Another resident has died at the Newmarch House aged-care home in Western Sydney after contracting coronavirus, prompting the NSW Premier to condemn the situation as “horrific” and “unacceptable”.
A 74-year-old man died on Thursday afternoon, bringing the death toll at the facility to 13 after a staff member caused an outbreak by working six shifts despite having mild COVID-19 symptoms.
“The coronavirus has had a devastating impact on all our residents and families,” Anglicare, which operates the facility, said.
Premier Gladys Berejiklian told the ABC the situation at Newmarch House was “horrific” and she has called on the federal government to intervene.
“The federal government [has] involved the [National Aged Care Advocacy Program] to deal with the matter,” she said.
“Because what’s happening there isn’t acceptable and unfortunately you do notice a difference in the way people who run these aged care homes across the nation are dealing with the issue.
“This particular operator has been left wanting on a number of levels.”
The National Aged Care Advocacy Program supports the elderly in aged-care facilities by helping them understand their rights and to make informed decisions while in care.
Although states do not regulate aged care homes, the NSW government has provided extra support to Newmarch House.
The Prime Minister and state and territory leaders were to discuss further guidelines for the aged-care sector at Friday’s national cabinet meeting.
NSW Health confirmed nine new coronavirus infections in the past 24 hours, taking the state’s total number of cases to 3025.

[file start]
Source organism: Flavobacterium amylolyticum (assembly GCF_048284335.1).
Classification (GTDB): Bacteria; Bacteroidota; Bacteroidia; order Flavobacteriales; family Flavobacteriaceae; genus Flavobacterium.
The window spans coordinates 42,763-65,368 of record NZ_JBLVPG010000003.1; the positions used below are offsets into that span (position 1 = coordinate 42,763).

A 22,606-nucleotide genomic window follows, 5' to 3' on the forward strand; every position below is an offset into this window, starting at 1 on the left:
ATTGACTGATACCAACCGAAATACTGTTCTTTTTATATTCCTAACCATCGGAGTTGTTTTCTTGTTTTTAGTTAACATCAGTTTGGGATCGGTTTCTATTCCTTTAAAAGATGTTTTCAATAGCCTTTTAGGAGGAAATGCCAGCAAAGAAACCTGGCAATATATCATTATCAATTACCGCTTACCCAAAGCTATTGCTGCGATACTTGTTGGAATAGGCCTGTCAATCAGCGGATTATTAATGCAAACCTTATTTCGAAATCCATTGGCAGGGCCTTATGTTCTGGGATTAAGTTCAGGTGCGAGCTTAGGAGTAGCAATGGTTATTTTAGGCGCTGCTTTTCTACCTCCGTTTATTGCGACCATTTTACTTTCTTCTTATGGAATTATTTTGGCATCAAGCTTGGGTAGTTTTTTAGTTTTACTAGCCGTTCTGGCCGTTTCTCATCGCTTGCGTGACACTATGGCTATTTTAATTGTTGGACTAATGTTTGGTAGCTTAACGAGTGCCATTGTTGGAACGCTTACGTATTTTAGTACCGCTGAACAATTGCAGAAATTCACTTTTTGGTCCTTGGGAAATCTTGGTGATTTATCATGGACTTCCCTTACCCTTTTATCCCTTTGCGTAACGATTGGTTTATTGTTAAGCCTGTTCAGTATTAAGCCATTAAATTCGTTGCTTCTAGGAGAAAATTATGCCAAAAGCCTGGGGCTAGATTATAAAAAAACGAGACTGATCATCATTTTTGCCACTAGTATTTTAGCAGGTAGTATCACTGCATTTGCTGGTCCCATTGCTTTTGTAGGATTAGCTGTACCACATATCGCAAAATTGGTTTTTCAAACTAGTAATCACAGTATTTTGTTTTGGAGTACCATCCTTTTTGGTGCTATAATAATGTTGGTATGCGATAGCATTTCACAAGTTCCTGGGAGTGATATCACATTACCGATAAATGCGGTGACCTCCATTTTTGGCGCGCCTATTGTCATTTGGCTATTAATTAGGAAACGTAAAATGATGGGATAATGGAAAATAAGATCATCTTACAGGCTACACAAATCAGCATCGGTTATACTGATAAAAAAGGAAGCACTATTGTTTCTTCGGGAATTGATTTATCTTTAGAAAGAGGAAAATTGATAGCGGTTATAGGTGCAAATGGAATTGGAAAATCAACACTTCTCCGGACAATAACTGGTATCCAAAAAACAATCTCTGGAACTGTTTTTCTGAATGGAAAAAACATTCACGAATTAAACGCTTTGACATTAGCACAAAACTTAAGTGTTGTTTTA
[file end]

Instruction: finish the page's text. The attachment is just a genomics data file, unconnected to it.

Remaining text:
More than 7000 people were tested on Thursday.
Despite stringent infection control measures, three of those new infections were residents at Newmarch House.
There are now 59 confirmed cases at the facility in Caddens, with 37 residents and 22 staff testing positive.
Anglicare said the new cases may be “historical transmissions” and a reflection of the rigorous ongoing testing.
“We will be investigating further how this has occurred.”
Anglicare CEO Grant Millard previously told the ABC the aged-care home had become a “pseudo-hospital” since the outbreak began.
More than 60 staff cannot work as they have been instructed to self-isolate at home.
Mr Millard said staff who were still working were doing it tough, undertaking 12-hour shifts in full personal protective equipment.
“What a brave, courageous group of people,” he said.
Anglicare has faced significant backlash about a lack of communication with families, with many claiming the phones were hardly ever answered.
Mr Millard said these criticisms were “to an extent … true”.
“We have been under extreme pressure.”
Families were also dismayed at the lack of contact with their loved ones and called for scheduled video calls and visits through closed windows.
Anglicare said it had distributed mobile phones to each resident and introduced window-visits. It was also looking for more ways to improve social communication.